access to the underground sewage main. Three sewage pipes
connect to Manhole 128: two sewer lines and one lateral pipe
connected to Landowner's home. The wastewater leaves
Manhole 128 by one sewer line and travels downstream to
Manhole 3, which also accepts sewage waste from two other
sewer lines. The lines that carry sewage into Manhole 3
measure 30 inches, 18 inches and 8 inches in diameter. The
wastewater that enters Manhole 3 leaves by way of one 30-inch
line. In short, in the case of both Manhole 128 and Manhole
3, sewage enters by multiple sewer lines but exits by a
single 30-inch line.
slope of the sewer lines flowing toward Manhole 128 and
Manhole 3 is steeper than the slope of the single exit pipes
leaving those manholes. Accordingly, sewage enters each
manhole at a faster rate than it can exit. Nevertheless, the
Authority did not measure the flow of the sewage at Manhole 3
and Manhole 128 and did not install high flow alarms. Keiper
testified as follows:
[Counsel]: So the pipes that flow into Manhole 3, carry more
flow as a capacity, the design capacity carry more flows than
the single pipe carrying anything out right?
[Keiper]: That would be the design capacity, yes.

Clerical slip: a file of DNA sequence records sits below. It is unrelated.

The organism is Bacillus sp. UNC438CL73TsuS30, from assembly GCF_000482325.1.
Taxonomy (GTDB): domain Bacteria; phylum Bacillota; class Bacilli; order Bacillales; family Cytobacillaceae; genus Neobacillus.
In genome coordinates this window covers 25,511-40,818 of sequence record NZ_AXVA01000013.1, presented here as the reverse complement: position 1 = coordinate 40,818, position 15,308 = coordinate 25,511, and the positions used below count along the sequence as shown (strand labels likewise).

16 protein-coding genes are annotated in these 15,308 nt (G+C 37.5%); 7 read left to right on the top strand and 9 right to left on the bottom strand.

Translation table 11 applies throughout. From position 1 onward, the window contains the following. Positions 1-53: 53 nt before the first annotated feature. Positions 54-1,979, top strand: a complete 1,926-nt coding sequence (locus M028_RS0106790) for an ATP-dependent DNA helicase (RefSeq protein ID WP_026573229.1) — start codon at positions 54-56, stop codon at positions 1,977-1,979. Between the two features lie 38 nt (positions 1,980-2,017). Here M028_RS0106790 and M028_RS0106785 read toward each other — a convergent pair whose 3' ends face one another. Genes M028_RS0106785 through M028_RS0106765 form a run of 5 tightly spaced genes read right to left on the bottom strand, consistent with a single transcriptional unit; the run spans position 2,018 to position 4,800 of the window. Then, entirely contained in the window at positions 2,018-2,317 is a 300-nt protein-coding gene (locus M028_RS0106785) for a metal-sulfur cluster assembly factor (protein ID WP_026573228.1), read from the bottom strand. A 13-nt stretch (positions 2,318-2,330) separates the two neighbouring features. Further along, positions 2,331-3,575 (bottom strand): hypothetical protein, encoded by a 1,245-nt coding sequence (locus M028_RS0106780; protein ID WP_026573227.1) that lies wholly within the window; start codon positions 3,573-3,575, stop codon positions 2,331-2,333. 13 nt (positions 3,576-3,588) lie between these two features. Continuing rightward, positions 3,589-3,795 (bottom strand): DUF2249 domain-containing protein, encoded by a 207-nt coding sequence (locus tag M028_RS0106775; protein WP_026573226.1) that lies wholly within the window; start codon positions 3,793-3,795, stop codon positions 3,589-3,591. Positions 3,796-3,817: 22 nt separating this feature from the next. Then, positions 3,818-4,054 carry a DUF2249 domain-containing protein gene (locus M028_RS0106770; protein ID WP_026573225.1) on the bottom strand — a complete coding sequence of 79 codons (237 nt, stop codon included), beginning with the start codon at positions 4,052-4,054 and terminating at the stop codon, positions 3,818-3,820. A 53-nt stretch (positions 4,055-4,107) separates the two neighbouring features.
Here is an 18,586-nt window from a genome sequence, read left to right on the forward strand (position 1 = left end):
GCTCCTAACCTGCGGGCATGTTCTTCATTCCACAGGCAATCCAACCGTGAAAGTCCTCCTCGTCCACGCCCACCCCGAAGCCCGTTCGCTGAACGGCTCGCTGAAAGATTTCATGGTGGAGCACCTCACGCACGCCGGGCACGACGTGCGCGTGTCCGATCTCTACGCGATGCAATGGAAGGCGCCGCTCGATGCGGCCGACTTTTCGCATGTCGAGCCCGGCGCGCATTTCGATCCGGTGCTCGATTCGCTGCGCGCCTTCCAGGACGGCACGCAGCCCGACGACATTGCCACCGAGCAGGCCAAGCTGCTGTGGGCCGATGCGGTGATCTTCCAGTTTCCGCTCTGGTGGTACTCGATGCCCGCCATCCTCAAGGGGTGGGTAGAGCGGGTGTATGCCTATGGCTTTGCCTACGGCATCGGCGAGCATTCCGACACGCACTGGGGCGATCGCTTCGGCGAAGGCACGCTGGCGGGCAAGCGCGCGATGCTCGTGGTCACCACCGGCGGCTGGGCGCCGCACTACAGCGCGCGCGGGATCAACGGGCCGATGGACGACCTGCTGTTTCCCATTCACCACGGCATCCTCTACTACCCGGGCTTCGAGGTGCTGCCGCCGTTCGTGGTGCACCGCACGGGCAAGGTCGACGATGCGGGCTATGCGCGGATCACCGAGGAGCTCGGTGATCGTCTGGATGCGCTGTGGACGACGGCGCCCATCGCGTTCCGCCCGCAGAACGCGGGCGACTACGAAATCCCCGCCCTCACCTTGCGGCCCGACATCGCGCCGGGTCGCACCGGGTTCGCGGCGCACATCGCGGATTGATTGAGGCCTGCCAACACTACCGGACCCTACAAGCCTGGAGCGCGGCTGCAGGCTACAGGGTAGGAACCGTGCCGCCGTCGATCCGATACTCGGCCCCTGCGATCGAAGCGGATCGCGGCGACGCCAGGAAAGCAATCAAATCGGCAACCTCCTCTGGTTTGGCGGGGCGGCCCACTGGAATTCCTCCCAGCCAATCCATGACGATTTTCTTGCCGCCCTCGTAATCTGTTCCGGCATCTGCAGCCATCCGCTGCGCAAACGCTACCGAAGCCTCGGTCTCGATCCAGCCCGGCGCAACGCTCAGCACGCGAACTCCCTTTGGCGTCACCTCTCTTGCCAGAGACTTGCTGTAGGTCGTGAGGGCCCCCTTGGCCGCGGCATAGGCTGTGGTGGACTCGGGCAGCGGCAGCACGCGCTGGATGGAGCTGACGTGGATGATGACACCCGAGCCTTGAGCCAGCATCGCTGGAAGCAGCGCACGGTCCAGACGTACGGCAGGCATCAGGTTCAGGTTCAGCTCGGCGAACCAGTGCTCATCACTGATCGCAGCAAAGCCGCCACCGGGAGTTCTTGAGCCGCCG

[Counsel]: The Authority, you agree with me, does not have in
place any type of device that meters the flows going in and
out of Manhole 3, correct?
[Keiper]: That's correct.
[Counsel]: And it also has no meters to measure the flows
going in and out of Manhole 128?
[Keiper]: That's correct.
[Counsel]: And would you agree with me that the Authority has
high flow alarms at other locations in the system?
[Keiper]: It has them at pump stations and it has them at the
plant. It does not have them anywhere else in the system.
[Counsel]: But you do have the capacity to measure high flows
in certain parts of your system, correct?
[Counsel]: But you don't have any such facilities in
Manhole 3 or Manhole 128, correct?
of Testimony at 27-28 (N.T. ___); R.R. 105a-106a (emphasis
explained that a surcharge occurs when the wastewater reaches
the top of the sewage line and surges into the vertical
manhole. An overflow event occurs when the wastewater fills
the barrel of the manhole and comes out of the system
completely. He testified that Manhole 3 has
experienced overflow events, causing sewage waste to overflow
onto Landowner's property.
testified that a duckbill valve attached to the lateral pipe
between Landowner's home and Manhole 128 prevented
backflow to Landowner's residence, and it apparently
worked until the 2006 incident. Then, in 2006, a surcharge
caused sewage to back up through the lateral pipe and enter
Landowner's residence. When questioned about the 2006
flooding, Keiper acknowledged that a surcharge in Manhole 128
bypassed the backflow valve and traveled in the reverse
direction through the lateral pipe into Landowner's
toilet and bathtub. In response, Keiper sent an engineer to